We all recognise that consumers are savvier than ever. And those that aren’t – well, they’ve probably got savvy friends influencing them more than ever. Some marketers seem to think this means we’ve got to get more clever with our advertising, more diverse in the communication channels we use (hey, let’s have a Facebook page!) and more strict in the use of metrics to assess where we’re getting the best response from.

None of these things are a problem in themselves. But equally, nor are they the solution. The ‘Product P’ element of the marketing mix is becoming more and more crucial now in the age of connected media.

In fact, the Andy Sernovitz quote that ‘Advertising is the price you pay for being boring/unremarkable’ seems to be getting a bit of airtime in marketing conversations lately. I definitely don’t agree with it entirely (case in point: Apple’s iPad received ludicrous amounts of free press and yet they still spent millions advertising it), but there’s definitely at least an element of truth in there.

Perhaps, though, Sernovitz’s comment should be de-sensationalised to the point of the bleeding obvious: if your product or service is great, it’s going to make the rest of your marketing easier/more effective. The old adage that ‘an average product with good marketing will usually beat a good product with average marketing’ is beginning to change, being given a big boot along by social media.

Now, most companies like to call themselves ‘innovative’ or ‘creative’, but, for a whole range of reasons, this is more a statement of intent than an observation of fact. When they want real out-of-the-box thinking, they usually turn to a creative agency. But what stage in the process is this? Usually at the ‘we have a great idea or product we’ve developed – can you come up with ways to help us sell it?’ stage.

In the new world, that’s asking the wrong question. The question that companies will increasingly ask is ‘Can you help us come up with a product or service that’s so good, it’s going to be easy for us to sell?’ Most agencies will, if they’re being honest, have to answer that it’s beyond their capabilities.

Why? Because most agencies were developed in response to the sales model, not the marketing one. Fortunately for them, the new marketing model included room for the sales function rather than replacing it, so agencies were able to continue doing what they did best: selling. Companies continued coming to agencies with their new products, and agencies continued to develop creative ways to communicate with the market in order to sell the products that they were given.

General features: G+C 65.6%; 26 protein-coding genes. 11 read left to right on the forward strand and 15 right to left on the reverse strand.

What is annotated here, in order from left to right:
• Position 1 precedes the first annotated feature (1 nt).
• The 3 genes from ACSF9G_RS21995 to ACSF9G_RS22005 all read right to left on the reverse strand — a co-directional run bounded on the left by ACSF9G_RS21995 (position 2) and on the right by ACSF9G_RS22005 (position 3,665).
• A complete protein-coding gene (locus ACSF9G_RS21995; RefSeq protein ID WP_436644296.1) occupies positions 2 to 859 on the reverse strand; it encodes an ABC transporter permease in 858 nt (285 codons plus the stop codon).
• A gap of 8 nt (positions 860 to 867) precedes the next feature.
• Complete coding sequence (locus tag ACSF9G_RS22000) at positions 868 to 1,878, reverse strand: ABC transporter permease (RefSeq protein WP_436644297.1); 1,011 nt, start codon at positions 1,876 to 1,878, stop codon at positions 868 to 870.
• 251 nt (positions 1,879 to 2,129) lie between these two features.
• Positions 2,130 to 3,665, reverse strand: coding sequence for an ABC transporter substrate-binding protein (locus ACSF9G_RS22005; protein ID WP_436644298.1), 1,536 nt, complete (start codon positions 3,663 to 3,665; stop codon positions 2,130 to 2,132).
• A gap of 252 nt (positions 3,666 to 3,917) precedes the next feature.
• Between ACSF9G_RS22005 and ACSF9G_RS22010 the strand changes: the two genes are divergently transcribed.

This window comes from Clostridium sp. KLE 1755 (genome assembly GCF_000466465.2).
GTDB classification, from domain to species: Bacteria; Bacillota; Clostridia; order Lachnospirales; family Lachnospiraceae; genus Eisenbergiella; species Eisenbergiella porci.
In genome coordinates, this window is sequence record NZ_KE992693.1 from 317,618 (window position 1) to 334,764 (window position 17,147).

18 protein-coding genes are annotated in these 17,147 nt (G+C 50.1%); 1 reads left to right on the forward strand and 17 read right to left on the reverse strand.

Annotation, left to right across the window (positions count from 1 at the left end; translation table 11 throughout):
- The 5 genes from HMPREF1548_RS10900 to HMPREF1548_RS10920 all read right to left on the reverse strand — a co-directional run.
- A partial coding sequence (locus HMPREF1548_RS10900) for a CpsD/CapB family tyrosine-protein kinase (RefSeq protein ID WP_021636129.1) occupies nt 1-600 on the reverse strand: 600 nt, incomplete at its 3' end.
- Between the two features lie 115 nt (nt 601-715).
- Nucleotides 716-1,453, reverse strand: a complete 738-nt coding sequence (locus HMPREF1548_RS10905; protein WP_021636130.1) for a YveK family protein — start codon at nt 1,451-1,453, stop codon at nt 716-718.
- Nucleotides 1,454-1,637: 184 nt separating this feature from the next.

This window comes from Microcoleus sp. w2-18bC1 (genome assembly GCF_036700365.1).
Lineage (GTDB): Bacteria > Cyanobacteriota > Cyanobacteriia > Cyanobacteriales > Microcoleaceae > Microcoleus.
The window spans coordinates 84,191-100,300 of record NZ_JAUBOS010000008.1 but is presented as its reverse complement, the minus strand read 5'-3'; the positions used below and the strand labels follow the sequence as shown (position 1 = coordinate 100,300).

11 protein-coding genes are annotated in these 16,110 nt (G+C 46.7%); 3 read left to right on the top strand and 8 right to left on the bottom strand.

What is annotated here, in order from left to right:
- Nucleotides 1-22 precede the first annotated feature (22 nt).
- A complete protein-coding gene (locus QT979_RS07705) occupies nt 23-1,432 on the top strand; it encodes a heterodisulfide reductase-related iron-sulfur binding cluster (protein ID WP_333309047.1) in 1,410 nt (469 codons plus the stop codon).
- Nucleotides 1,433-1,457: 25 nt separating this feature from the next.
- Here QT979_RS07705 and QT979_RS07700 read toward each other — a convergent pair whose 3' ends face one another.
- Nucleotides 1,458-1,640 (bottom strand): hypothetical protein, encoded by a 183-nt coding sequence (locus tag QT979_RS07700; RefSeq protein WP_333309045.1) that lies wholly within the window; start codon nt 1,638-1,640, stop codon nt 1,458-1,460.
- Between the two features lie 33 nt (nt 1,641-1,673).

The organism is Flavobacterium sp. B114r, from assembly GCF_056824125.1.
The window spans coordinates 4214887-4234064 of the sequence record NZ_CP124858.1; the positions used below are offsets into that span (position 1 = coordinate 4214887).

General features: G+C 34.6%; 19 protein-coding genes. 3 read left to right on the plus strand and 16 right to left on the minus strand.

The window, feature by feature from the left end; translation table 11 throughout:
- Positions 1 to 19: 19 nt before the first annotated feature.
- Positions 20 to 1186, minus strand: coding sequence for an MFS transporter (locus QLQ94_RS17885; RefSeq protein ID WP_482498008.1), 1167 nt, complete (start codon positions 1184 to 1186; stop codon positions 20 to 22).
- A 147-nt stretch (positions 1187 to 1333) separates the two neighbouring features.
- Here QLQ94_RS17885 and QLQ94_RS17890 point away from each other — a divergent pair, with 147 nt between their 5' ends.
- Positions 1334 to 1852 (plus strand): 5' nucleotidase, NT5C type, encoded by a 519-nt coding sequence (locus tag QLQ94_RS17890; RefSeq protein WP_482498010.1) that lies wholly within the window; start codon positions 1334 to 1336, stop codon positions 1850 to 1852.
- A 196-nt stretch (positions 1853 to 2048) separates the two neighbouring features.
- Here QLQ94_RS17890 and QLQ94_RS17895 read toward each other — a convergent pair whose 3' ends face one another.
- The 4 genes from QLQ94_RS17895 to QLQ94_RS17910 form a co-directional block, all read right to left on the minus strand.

By contrast, the agency of the future will no longer be about just selling. Their role will begin much earlier in the process, with a focus on creative solutions to consumer needs (i.e. product and service development), not advertising briefs. This means the top agencies will no longer be communications-centric. After all this time, the agency landscape will finally evolve to meet the marketing model with a more holistic offering. Much focus will be given to evaluating consumer needs and developing the ‘Product P’ in response to those needs.

I’m not suggesting that companies will outsource all their product innovation to agencies – just that agencies that want to be truly successful need to have product development as part of their offering.

In theory, that’s not too a big leap to make for existing players when you consider that two of their biggest strengths – creative thinking and the ability to provide an external perspective – will still apply. ‘Sure,’ they’ll say, ‘we can come up with product ideas too.’ But in practice, most agencies are ill-equipped to move from a communications focus to a product focus. There is a vast difference between manufacturing emotion and manufacturing a product.

Which means the successful agency of the future will employ industrial designers as well as graphic designers. (It may even mean merging firms from these two disciplines.) The successful client of the future, on the other hand, will recognise the merit in Sernovitz’s quote and therefore have metrics in place to measure exactly what that cost is in dollar terms. They will ask questions like: ‘If I invest another dollar in product development, by what factor will that reduce my need to invest in advertising the product (because my customers are doing that for me for free)?’

As social media continues to evolve and empower word-of-mouth, I’ve no doubt that this type of thinking will be the way of the future.

Of course, the next part is: ‘What is the return from using an agency versus our in-house resources?’ A significant amount of the funding currently allocated to advertising is likely to be diverted into consumer research and product development. If an agency can’t partner with their client in these areas, they’ll be left fighting for a much smaller piece of the budget pie.

At the same time though, I’m willing to concede that we’re likely to see the current advertising agency model around for a little while yet. Why? Because advertising agencies have become very good at selling – including selling their own services. They’ll be able to convince certain clients that what they’re offering is exactly what the client needs… in true sales fashion.

Meanwhile, marketing agencies will be popping up asking what the market needs (such as product-driven marketing), then delivering solutions tailored to suit… in true marketing fashion.

Eventually, the agencies built on an advertising/selling model will die by their own swords. The marketing ones, on the other hand, will – by their very existence in response to market needs – have proven themselves worthy successors.

The agency is dead. Long live the agency!